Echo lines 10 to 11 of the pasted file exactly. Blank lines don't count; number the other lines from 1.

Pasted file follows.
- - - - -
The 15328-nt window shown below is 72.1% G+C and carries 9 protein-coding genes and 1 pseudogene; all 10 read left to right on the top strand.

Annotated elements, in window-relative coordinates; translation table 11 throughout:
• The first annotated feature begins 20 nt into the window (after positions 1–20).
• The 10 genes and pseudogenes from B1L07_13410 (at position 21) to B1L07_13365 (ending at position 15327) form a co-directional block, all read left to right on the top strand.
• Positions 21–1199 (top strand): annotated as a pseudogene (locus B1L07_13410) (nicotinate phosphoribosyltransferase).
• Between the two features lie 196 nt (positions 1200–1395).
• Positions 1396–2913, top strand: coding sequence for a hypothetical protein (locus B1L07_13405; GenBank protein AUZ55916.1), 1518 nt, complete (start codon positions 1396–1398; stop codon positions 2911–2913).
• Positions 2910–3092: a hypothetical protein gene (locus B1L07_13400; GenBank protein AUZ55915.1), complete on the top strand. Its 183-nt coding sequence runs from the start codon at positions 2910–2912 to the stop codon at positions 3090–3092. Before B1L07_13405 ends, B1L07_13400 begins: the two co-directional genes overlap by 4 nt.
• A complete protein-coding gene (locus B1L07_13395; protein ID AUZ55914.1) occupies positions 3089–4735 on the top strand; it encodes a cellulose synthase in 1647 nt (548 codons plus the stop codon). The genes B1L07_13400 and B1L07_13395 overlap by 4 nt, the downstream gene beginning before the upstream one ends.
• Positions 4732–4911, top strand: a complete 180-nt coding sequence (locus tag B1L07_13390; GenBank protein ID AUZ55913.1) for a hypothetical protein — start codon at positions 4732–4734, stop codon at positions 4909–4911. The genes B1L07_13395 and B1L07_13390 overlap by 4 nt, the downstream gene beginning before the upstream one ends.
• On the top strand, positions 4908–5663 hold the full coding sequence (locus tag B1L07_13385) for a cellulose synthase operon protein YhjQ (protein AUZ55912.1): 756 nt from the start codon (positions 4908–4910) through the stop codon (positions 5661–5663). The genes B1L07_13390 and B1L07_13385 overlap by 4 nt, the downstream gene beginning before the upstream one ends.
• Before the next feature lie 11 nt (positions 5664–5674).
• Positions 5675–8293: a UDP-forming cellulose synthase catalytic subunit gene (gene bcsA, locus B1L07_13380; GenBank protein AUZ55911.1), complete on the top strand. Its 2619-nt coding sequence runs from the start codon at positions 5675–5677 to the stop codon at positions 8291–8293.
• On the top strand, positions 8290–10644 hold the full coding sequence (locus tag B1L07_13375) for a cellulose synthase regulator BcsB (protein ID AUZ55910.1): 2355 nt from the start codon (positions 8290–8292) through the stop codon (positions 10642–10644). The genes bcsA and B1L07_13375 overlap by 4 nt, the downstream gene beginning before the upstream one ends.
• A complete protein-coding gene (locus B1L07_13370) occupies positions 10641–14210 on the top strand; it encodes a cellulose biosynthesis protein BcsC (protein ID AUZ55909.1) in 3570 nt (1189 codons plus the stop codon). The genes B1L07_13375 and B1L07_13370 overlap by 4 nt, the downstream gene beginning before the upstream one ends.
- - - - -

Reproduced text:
• Positions 4732–4911, top strand: a complete 180-nt coding sequence (locus tag B1L07_13390; GenBank protein ID AUZ55913.1) for a hypothetical protein — start codon at positions 4732–4734, stop codon at positions 4909–4911. The genes B1L07_13395 and B1L07_13390 overlap by 4 nt, the downstream gene beginning before the upstream one ends.
• On the top strand, positions 4908–5663 hold the full coding sequence (locus tag B1L07_13385) for a cellulose synthase operon protein YhjQ (protein AUZ55912.1): 756 nt from the start codon (positions 4908–4910) through the stop codon (positions 5661–5663). The genes B1L07_13390 and B1L07_13385 overlap by 4 nt, the downstream gene beginning before the upstream one ends.